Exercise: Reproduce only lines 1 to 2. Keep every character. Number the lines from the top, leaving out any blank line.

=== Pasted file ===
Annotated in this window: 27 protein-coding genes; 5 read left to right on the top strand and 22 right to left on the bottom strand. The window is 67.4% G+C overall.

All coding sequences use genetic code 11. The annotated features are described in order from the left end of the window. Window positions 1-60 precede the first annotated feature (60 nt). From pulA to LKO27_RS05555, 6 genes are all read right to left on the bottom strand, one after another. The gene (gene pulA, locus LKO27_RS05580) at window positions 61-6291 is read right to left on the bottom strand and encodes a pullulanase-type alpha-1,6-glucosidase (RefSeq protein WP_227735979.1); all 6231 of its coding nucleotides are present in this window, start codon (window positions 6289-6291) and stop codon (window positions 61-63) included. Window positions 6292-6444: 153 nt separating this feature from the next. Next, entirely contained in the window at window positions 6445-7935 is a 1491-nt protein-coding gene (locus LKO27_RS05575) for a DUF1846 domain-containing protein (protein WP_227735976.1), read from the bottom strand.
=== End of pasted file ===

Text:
Annotated in this window: 27 protein-coding genes; 5 read left to right on the top strand and 22 right to left on the bottom strand. The window is 67.4% G+C overall.

All coding sequences use genetic code 11. The annotated features are described in order from the left end of the window. Window positions 1-60 precede the first annotated feature (60 nt). From pulA to LKO27_RS05555, 6 genes are all read right to left on the bottom strand, one after another. The gene (gene pulA, locus LKO27_RS05580) at window positions 61-6291 is read right to left on the bottom strand and encodes a pullulanase-type alpha-1,6-glucosidase (RefSeq protein WP_227735979.1); all 6231 of its coding nucleotides are present in this window, start codon (window positions 6289-6291) and stop codon (window positions 61-63) included. Window positions 6292-6444: 153 nt separating this feature from the next. Next, entirely contained in the window at window positions 6445-7935 is a 1491-nt protein-coding gene (locus LKO27_RS05575) for a DUF1846 domain-containing protein (protein WP_227735976.1), read from the bottom strand.